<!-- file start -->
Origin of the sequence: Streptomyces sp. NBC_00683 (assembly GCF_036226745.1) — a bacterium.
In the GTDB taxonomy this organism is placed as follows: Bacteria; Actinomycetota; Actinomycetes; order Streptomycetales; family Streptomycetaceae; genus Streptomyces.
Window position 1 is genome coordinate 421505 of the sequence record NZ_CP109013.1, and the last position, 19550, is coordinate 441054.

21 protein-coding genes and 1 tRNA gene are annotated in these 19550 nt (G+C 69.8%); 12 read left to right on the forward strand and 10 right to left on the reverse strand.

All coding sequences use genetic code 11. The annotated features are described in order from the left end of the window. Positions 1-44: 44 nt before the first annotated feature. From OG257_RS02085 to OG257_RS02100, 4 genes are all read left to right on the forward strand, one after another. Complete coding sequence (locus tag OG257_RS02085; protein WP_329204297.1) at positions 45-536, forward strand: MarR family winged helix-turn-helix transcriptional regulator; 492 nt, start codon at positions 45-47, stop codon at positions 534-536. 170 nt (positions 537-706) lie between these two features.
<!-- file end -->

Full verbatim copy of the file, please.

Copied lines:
Origin of the sequence: Streptomyces sp. NBC_00683 (assembly GCF_036226745.1) — a bacterium.
In the GTDB taxonomy this organism is placed as follows: Bacteria; Actinomycetota; Actinomycetes; order Streptomycetales; family Streptomycetaceae; genus Streptomyces.
Window position 1 is genome coordinate 421505 of the sequence record NZ_CP109013.1, and the last position, 19550, is coordinate 441054.

21 protein-coding genes and 1 tRNA gene are annotated in these 19550 nt (G+C 69.8%); 12 read left to right on the forward strand and 10 right to left on the reverse strand.

All coding sequences use genetic code 11. The annotated features are described in order from the left end of the window. Positions 1-44: 44 nt before the first annotated feature. From OG257_RS02085 to OG257_RS02100, 4 genes are all read left to right on the forward strand, one after another. Complete coding sequence (locus tag OG257_RS02085; protein WP_329204297.1) at positions 45-536, forward strand: MarR family winged helix-turn-helix transcriptional regulator; 492 nt, start codon at positions 45-47, stop codon at positions 534-536. 170 nt (positions 537-706) lie between these two features.